It is well known that John has no temptation narrative with Jesus and Satan in direct confrontation. Nor does he record the exorcisms so prominent in the synoptics. In John, Satan is a shadowy figure, though he is not absent. For example, in 8:48, Jesus is accused of being in league with the devil; in 12:31, Satan is referred to as “the prince of this world” whose defeat will be accomplished by the “lifting up” of Jesus on the cross; and in 13:2, the devil is said to have inspired Judas to betray Jesus. What we have in John 11 is Jesus’s direct confrontation with Satan, his deliberate pursuit of him, and his attack against him at his most formidable point: the realm of death.

There are many echoes of this motif in the early Christian tradition. For example, in the apocryphal Gospel of Bartholomew from the third century, Jesus is depicted on the Last Day as leading the apostles and Mary from the Mount of Olives toward the eastern gate of Jerusalem to recapture the city from the Evil One. In this assault, Jesus is said to have threatened or rebuked (embrimēsamenos) the demons of the underworld, even as he beckons Michael the archangel to sound his mighty trumpet. Likewise, in the life of Antony, as told by Athanasius, the great father of monasticism gradually withdraws from the softer life of the city into the far reaches of the desert, eventually making his abode in the graveyard and tombs of the dead. He does so not (as some of my students allege when I have them read this story) because he is psychologically imbalanced and just needs to see a good shrink; rather, he is a prize-fighter for Christ doing hand-to-hand combat with the devil.

Something similar, I suggest, is going on here in John 11. And so it is not the weeping sisters and their friends, the unbelieving crowd around them, or the plotters seeking his death who evoke this intense expression of anger and revulsion on the part of Christ. Rather, this strong emotion, as Herman Ridderbos has put it, “is the revulsion of everything that is in him against the power of death.” Or, as Calvin comments: “Christ does not come to the sepulcher as an idle spectator, but like a wrestler preparing for the contest. Therefore no wonder that he groans again, for the violent tyranny of death that he had to overcome stands before his eyes.”

This perspective challenges both our contemporary understanding of death and the modern view of God. When I was a student at Harvard, I once heard Elizabeth Kübler-Ross speak about her best-selling book, On Death and Dying. Her work helped to normalize and domesticate death in our culture. She carefully and clinically explained the various stages of grief related to death. She taught us to consider all of this in a calm and therapeutic manner, and no doubt many people found solace in such construals. So, in this way of seeing things, death becomes a normal, controllable, and manageable part of human life. This perspective fits comfortably into the positivist, materialist, and secularist presuppositions of our time.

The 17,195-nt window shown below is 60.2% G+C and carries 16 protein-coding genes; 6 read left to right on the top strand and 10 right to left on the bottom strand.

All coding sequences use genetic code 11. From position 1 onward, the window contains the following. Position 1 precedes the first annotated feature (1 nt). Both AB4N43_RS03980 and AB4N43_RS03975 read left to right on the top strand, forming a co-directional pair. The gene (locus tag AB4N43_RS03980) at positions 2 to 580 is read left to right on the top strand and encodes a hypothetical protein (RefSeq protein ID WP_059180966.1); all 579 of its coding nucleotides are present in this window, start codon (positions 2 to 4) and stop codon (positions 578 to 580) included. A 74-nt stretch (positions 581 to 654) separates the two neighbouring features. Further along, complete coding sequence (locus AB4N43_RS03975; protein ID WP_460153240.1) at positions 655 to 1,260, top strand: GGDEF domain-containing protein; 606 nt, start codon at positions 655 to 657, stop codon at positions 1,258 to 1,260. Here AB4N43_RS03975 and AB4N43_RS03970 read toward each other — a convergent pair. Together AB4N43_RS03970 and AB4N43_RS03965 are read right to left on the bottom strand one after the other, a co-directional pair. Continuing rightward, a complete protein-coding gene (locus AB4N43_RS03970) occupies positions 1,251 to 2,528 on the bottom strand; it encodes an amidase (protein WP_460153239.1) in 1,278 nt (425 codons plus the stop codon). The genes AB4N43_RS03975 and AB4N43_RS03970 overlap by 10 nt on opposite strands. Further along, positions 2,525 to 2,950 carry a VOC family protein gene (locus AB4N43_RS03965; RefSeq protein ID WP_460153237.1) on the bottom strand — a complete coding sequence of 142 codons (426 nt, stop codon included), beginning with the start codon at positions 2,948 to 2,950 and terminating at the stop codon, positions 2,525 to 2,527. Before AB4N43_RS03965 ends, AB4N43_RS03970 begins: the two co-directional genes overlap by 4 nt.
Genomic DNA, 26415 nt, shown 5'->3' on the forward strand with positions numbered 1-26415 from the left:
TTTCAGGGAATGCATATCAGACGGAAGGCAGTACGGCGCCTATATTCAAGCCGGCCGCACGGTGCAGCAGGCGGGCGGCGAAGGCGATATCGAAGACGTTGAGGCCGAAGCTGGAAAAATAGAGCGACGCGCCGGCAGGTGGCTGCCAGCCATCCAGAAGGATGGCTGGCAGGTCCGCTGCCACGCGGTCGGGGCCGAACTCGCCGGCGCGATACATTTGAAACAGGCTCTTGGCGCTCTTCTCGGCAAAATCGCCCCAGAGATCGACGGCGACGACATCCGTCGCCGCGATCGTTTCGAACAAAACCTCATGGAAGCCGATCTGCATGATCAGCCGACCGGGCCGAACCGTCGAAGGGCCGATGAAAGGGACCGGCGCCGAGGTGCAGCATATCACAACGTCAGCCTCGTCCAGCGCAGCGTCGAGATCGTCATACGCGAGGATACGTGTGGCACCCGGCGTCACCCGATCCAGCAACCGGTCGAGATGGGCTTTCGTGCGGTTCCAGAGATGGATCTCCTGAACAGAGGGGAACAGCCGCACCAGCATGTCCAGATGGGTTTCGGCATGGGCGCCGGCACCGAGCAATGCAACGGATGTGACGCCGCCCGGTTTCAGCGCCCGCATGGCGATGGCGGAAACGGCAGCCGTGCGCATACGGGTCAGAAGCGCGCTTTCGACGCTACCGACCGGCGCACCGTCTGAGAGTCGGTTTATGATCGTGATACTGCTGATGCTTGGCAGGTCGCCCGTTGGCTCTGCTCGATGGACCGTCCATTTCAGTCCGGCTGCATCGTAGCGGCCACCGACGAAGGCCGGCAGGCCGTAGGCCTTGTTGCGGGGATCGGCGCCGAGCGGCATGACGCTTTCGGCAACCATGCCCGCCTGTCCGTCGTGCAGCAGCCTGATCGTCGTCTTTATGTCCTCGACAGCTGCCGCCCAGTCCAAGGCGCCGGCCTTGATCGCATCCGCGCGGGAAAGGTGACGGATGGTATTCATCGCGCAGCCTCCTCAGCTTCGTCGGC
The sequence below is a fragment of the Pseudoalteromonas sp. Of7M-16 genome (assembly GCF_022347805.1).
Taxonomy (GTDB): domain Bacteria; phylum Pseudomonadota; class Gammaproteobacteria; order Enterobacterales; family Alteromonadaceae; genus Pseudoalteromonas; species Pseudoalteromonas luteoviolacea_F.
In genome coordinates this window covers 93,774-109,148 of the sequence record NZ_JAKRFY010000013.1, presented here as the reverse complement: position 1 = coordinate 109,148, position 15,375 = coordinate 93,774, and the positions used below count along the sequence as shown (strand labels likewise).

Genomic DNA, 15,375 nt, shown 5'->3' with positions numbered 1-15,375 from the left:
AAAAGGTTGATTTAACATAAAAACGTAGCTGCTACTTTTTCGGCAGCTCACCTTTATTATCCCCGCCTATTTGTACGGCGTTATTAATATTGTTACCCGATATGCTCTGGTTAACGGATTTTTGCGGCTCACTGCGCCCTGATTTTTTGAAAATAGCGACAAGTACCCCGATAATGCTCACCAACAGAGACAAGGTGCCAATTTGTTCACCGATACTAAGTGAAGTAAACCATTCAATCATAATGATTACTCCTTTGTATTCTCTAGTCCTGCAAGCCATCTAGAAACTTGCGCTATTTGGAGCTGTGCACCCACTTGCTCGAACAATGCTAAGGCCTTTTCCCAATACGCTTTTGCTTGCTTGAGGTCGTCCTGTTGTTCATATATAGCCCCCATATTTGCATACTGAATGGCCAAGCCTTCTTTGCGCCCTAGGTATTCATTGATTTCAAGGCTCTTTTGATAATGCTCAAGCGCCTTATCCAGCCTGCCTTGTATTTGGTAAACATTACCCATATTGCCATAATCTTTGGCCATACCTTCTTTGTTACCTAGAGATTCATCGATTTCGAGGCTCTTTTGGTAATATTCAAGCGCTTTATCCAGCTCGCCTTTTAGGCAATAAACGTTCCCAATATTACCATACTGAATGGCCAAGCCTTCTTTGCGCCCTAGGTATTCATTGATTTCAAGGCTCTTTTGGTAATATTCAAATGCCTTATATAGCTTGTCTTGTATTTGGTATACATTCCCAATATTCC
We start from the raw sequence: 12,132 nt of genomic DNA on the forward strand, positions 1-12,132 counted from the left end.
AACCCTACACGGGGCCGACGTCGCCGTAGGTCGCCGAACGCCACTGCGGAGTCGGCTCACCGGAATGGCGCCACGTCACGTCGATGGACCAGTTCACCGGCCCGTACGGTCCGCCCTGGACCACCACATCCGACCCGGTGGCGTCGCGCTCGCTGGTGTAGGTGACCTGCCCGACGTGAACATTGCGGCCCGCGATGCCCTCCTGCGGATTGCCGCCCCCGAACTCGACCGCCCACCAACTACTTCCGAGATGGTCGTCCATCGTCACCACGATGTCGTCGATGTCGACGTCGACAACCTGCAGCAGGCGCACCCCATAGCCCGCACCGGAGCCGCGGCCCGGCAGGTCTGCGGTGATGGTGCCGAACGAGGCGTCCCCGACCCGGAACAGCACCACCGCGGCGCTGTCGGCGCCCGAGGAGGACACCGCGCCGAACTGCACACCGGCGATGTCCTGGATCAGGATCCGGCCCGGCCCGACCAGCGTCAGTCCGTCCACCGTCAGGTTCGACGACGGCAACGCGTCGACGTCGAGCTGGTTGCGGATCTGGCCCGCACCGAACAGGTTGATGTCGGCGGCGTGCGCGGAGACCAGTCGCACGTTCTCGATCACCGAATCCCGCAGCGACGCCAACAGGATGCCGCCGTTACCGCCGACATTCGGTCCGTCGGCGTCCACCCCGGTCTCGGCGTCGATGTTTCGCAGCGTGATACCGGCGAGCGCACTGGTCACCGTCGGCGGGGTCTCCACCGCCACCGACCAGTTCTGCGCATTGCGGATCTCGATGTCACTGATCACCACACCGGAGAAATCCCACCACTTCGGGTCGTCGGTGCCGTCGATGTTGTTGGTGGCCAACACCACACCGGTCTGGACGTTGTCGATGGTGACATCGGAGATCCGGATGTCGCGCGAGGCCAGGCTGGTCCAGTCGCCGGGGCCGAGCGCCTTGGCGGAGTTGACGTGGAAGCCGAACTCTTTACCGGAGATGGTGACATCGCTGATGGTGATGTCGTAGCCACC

The New Testament, on the other hand, presents death as a violent intrusion, an illicit disruption, a trespasser, a foe or enemy to be overcome. Indeed, Paul refers to death as “the last enemy” to be destroyed by Christ, who will stomp it under his feet on the day of resurrection (1 Cor. 15:25-26). In the meantime, God does not sit idly by, observing with cool detachment the sufferings of his people and the ragings of Satan. That kind of God is the God of deism, the God Thomas Hardy once referred to as “a dreaming, dark, dumb Thing that turns the handle of this idle show.” This view of the divine is at the root of much contemporary atheism. But the God of the Gospel of John is the one who challenges evil at its strongest point, who becomes indignant and angry in the face of death and evil. What we have in John 11 is not so much sinners in the hands of an angry God (though there is much about judgment in John), but rather sin itself, in its most intrusive, death-dealing effect, confronted by an angry Christ.

The fierce Christ of Easter faith is not like the Jesus depicted on the front of many church bulletins: the freshly-laundered Jesus all buffed and tanned, stepping out of the tomb like an athlete fresh from the gym, or like a CEO all buttoned up for a board meeting. No, he is more like Aslan, the great untamed Lion in C. S. Lewis’s Chronicles of Narnia. When Mr. and Mrs. Beaver first tell the children Susan and Lucy about Aslan, they describe him as the “King of the woods and the son of the great Emperor-beyond-the-Sea . . . the King of Beasts . . . Aslan is a lion—the Lion, the great Lion.” To which Susan replies:

“Ooh! . . . Is he quite safe? I shall feel rather nervous about meeting a lion.”

“That you will, dearie, and make no mistake,” said Mrs. Beaver, “if there’s anyone who can appear before Aslan without their knees knocking, they’re either braver than most or else just silly.”

“Then he isn’t safe?” said Lucy.

“Safe?” said Mr. Beaver. “Don’t you hear what Mrs. Beaver tells you? Who said anything about being safe? ‘Course he isn’t safe. But he’s good. He’s the King, I tell you.”

Timothy George is founding dean of Beeson Divinity School, where he now serves as research professor of divinity.